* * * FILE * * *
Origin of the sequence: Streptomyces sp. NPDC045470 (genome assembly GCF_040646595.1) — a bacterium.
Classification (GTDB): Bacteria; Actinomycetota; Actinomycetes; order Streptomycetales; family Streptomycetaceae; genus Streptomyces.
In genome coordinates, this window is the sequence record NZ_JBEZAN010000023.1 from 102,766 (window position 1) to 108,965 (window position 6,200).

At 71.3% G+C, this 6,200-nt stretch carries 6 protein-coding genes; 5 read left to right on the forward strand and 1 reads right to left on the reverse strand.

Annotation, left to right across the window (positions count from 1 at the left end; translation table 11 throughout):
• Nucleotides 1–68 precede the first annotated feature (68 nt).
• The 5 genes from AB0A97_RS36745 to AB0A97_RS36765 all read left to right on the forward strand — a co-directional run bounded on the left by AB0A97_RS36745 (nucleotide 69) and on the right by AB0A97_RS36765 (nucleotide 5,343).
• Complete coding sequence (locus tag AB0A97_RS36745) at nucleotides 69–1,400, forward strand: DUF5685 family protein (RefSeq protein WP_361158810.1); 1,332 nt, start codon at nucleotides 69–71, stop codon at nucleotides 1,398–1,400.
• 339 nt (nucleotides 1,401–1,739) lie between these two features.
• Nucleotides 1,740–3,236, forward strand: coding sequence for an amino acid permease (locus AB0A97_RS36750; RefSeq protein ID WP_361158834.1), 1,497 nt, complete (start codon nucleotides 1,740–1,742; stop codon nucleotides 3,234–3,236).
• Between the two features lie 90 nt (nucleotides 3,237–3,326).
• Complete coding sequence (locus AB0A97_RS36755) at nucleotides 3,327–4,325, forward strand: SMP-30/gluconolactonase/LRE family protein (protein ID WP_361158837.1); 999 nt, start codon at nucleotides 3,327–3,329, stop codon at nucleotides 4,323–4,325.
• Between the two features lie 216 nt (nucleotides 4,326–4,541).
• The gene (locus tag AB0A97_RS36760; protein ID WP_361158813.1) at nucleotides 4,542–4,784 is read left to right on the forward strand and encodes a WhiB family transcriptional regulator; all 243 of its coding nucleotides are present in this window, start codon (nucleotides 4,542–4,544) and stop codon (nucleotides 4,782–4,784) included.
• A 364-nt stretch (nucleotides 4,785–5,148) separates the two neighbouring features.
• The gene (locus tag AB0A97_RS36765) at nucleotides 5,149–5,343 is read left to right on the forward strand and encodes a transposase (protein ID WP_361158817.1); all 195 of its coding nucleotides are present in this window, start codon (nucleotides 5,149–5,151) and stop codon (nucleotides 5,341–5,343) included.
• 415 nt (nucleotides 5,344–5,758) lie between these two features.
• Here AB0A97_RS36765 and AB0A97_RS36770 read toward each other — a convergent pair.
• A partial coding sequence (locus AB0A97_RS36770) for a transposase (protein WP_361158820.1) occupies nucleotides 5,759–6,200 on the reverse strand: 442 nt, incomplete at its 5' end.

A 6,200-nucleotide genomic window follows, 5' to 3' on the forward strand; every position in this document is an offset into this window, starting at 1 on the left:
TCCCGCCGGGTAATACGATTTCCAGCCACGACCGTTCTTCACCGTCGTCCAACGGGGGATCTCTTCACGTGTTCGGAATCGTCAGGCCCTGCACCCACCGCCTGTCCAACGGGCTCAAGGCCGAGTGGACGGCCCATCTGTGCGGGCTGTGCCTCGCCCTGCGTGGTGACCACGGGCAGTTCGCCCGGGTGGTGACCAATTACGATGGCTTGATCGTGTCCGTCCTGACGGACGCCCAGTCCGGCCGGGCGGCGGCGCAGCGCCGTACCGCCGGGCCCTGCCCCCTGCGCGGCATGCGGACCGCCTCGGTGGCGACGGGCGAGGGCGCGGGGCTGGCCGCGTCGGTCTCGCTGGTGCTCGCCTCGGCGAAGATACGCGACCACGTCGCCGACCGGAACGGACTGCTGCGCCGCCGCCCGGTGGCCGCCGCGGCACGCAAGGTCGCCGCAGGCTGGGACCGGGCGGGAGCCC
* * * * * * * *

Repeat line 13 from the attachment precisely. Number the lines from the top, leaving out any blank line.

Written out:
• Between the two features lie 216 nt (nucleotides 4,326–4,541).